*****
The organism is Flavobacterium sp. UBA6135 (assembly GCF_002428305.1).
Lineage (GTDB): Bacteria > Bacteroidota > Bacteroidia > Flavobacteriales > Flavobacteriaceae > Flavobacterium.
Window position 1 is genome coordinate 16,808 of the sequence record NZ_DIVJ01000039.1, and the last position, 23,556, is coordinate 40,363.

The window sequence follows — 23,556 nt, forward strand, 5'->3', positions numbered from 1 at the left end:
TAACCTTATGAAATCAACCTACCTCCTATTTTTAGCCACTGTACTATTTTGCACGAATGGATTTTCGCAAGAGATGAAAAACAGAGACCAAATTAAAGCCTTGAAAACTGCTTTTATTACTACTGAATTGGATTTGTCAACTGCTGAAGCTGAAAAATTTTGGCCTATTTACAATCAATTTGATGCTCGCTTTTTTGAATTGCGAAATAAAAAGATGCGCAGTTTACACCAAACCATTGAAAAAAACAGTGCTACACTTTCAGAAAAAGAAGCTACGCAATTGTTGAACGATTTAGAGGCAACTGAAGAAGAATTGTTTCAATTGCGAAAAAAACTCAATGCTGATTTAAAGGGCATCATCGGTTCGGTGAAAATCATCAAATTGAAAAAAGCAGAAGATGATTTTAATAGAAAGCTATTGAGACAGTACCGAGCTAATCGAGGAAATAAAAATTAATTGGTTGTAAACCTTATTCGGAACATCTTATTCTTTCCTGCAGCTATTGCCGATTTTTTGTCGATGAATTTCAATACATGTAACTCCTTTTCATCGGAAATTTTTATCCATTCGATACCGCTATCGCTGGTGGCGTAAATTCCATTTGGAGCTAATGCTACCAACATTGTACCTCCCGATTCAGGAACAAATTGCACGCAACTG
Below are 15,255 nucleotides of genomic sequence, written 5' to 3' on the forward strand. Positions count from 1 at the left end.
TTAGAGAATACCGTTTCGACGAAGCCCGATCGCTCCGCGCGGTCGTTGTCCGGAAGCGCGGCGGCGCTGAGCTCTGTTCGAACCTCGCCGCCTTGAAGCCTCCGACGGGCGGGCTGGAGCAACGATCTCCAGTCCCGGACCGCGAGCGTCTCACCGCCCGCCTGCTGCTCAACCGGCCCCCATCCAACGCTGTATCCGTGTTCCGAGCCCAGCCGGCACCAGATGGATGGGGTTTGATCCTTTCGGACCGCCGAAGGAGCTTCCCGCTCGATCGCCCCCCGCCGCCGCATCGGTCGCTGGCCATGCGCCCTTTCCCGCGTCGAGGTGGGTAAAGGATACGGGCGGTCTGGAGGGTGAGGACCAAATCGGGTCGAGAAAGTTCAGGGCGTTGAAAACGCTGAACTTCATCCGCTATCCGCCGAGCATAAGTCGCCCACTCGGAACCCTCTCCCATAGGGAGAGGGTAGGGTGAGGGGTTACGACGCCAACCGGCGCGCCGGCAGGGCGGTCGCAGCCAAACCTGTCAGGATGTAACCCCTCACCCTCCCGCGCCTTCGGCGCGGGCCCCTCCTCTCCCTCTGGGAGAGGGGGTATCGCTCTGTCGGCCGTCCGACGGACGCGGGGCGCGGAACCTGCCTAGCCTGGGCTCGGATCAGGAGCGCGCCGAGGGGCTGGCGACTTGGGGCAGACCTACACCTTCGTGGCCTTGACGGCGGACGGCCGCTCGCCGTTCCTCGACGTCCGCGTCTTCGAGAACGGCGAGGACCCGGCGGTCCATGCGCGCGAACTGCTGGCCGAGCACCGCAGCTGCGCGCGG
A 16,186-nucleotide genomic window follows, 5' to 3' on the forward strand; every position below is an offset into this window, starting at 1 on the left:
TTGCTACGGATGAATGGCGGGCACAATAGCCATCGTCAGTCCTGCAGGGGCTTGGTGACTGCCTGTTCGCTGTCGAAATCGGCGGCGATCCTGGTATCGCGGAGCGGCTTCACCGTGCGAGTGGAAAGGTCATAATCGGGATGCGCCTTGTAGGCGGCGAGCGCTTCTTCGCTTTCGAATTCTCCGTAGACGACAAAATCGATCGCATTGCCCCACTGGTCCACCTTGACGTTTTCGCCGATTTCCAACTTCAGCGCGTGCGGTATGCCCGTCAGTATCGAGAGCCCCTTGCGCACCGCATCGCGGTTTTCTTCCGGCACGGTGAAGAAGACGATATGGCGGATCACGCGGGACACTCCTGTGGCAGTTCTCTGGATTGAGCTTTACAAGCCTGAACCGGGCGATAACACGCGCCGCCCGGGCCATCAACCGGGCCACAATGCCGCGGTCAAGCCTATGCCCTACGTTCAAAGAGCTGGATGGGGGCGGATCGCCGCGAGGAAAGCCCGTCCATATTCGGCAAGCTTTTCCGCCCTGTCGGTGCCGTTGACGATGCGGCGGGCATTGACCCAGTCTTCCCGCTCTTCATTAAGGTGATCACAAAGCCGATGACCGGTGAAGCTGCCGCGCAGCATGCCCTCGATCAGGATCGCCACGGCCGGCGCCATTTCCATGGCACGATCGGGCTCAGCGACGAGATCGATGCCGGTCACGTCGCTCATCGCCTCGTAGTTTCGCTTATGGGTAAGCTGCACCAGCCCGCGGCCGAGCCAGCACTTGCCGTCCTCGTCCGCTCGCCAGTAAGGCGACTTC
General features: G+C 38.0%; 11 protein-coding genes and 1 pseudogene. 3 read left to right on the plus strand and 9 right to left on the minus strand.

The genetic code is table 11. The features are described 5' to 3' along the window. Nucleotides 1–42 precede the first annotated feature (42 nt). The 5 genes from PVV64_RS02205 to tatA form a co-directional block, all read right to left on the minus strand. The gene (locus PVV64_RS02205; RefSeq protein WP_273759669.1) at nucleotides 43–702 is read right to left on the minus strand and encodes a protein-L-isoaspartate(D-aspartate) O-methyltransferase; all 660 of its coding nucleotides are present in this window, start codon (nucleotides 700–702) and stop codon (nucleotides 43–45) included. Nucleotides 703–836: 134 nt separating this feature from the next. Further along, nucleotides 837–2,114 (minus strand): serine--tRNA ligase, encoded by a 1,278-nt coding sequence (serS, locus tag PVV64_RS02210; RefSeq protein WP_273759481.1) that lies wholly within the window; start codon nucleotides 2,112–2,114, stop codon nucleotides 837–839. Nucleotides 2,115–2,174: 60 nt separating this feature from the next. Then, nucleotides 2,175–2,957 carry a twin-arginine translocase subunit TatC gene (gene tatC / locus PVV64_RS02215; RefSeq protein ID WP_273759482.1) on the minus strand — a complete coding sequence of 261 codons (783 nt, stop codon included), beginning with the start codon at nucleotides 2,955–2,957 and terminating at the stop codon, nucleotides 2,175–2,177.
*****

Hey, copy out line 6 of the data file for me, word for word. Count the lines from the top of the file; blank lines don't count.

Below are 15,255 nucleotides of genomic sequence, written 5' to 3' on the forward strand. Positions count from 1 at the left end.